It is time that we stop evaluating our future colleagues by their grades and class rank. Waiting a couple of years after college to apply? For what reason Ted? Neurologically, there is no increase in IQ. While we mature through experience, there is no guarantee we will mature MORE by not pursuing a passionate career as soon as we are able. Drop out when you are at the bottom of your class?! Please don't. Learning disabilities are often undiagnosed. This is common knowledge in education and the medical profession. And learning disabilities are in fact indicators often of extraordinary creativity and intelligence. And this I dare say is what our profession is starving for. I look forward to the day where we learn innovation and where job postings encourage the bottom of the class to apply. In fact, if you challenged the Socratic method or why the Multistate exists, you may in fact be someone I want to practice with. Welcome. And please stay. Academic success in law school does not translate to relationship building or healthy, happy lawyers.
  • Survey would be futile
    I like the idea of discovering how many hours were invested compared to passage rates, however, the responses would be fundamentally skewed. For the examinee would be inclined to inflate the actual hours spent studying for the bar exam due to the fact that in order for the survey to have any use, results would need tone correlated to the survey responses. This would lead an examinee to believe, albeit, unjustly that an examinee might take the hours of preparation into consideration while evaluating an applicants exam. It would be in my humble opinion essentially impossible to get accurate responses in regards to the actual hours of bar preparation each applicant actually invested. Interestingly, I just took the February 2017 bar exam, and luckily passed, and I would say that the bar exam is by no stretch of the imagination easy! The MBE is quite tricky insofar as the wording of the questions. Moreover, you prepare hours and hours for corporations, and low and behold it's not even tested. Ultimately, I agree (naturally since I passed) that the bar exam is an appropriate safe guard for the public, but I have no desire to take another exam. My final thought would be that, considering that extremely low passage rate of repeat takers, I feel as though the examiner is aware of, and hold the applicant to a higher expectation. Of course it could also simply be the applicant is just not capable of passing a bar exam. It's just astonishing how low the repeat taker passage rate it. Best!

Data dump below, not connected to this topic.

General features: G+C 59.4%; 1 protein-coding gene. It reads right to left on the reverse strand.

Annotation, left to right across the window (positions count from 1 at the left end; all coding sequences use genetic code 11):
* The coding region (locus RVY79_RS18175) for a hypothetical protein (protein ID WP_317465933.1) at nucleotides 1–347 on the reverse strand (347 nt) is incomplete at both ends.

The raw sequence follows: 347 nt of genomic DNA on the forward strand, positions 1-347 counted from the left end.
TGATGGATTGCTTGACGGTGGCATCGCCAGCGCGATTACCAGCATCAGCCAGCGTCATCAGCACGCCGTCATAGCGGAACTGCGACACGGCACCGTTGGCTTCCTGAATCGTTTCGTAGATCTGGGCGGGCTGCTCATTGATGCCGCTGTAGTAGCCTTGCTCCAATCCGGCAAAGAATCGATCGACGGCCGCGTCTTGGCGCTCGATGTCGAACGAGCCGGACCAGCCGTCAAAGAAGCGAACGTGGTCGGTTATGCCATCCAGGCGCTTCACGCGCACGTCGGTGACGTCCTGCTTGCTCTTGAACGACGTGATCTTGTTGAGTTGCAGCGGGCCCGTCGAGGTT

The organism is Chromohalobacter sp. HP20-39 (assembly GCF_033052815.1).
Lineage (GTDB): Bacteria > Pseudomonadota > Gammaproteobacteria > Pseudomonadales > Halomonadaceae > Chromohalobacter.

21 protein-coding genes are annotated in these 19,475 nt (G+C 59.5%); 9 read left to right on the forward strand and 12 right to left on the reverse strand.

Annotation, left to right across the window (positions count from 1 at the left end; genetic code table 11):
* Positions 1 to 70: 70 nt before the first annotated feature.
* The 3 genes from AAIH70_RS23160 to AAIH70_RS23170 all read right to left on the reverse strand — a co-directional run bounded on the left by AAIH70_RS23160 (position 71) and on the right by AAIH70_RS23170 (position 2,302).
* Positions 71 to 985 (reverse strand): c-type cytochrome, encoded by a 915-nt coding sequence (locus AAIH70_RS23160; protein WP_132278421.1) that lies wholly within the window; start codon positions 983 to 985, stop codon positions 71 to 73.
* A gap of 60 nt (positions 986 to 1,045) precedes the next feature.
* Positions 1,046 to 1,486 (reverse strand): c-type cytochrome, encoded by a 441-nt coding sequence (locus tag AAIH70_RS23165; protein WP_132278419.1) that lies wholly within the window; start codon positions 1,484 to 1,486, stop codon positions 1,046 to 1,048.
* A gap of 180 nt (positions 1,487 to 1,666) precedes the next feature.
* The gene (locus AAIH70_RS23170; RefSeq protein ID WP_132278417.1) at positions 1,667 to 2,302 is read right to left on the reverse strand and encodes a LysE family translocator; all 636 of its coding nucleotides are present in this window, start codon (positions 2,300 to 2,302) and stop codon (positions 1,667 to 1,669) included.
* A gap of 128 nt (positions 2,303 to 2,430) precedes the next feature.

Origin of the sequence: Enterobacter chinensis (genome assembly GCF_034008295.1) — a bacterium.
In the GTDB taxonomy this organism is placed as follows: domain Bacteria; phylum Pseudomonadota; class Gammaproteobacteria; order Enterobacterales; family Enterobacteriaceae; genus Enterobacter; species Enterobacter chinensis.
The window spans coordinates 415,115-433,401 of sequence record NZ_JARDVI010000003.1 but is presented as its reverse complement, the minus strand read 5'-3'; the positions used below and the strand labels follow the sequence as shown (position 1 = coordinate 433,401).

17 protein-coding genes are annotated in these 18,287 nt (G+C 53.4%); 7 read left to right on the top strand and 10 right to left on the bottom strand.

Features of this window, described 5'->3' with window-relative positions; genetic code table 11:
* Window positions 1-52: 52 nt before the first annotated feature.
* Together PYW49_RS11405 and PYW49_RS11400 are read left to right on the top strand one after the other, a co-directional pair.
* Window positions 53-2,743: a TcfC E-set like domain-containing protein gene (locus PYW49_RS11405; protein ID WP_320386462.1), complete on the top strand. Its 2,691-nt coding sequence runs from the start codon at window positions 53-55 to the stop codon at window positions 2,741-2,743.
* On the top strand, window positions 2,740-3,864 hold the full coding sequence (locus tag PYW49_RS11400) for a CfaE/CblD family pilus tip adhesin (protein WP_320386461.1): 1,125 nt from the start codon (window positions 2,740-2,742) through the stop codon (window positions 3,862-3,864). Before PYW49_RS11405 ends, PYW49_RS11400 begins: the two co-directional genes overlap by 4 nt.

• The Bar Exam Has Been Getting Easier
    The exam is about being prepared and not freaking out. I saw examinees in all three of my tests literally "crying" and hair in shambles. Maybe I have become more observant over the years, but it seems like a larger percentage of examinees freak out on day 1 and do not recover for day 2. The new format of 175 out of 200 questions (February 2017 Indiana) was much easier than the MBE Format in July 2015 (I took the Florida Bar - no waiver allowed). I also thought having more FRCP questions made the exam easier compared to my first bar exam in July 2003 (New York Exam). But, you’re an experienced attorney, it should be easier for you. Right? Sure, my practice has focused on the often tested area of United States patent law - that is great preparation for the bar exam! Florida does a survey at the end of the exam to see how many hours people put towards studying for the exam. I did not receive a similar survey for Indiana. Rather than comparing statistical scores, I would be more interested in seeing the survey results over the last 5 years. Time invested vs. Passage Rate would probably be most revealing.
  • Good
    The bar exam is supposed to be a bulwark that protects the public and ensures a certain base level of quality and responsibility. It takes discipline to study for and pass the bar, which is akin to the discipline necessary to practice law correctly. The bar should be brutal. It's still not hard enough.

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  1. Don't we have bigger issues to concern ourselves with?

  2. Anyone who takes the time to study disciplinary and bar admission cases in Indiana ... much of which is, as a matter of course and by intent, off the record, would have a very difficult time drawing lines that did not take into account things which are not supposed to matter, such as affiliations, associations, associates and the like. Justice Hoosier style is a far departure than what issues in most other parts of North America. (More like Central America, in fact.) See, e.g., When while the Indiana court system end the cruel practice of killing prophets of due process and those advocating for blind justice?

  3. Wouldn't this call for an investigation of Government corruption? Chief Justice Loretta Rush, wrote that the case warranted the high court’s review because the method the Indiana Court of Appeals used to reach its decision was “a significant departure from the law.” Specifically, David wrote that the appellate panel ruled after reweighing of the evidence, which is NOT permissible at the appellate level. **But yet, they look the other way while an innocent child was taken by a loving mother who did nothing wrong"

  4. Different rules for different folks....

  5. I would strongly suggest anyone seeking mediation check the experience of the mediator. There are retired judges who decide to become mediators. Their training and experience is in making rulings which is not the point of mediation.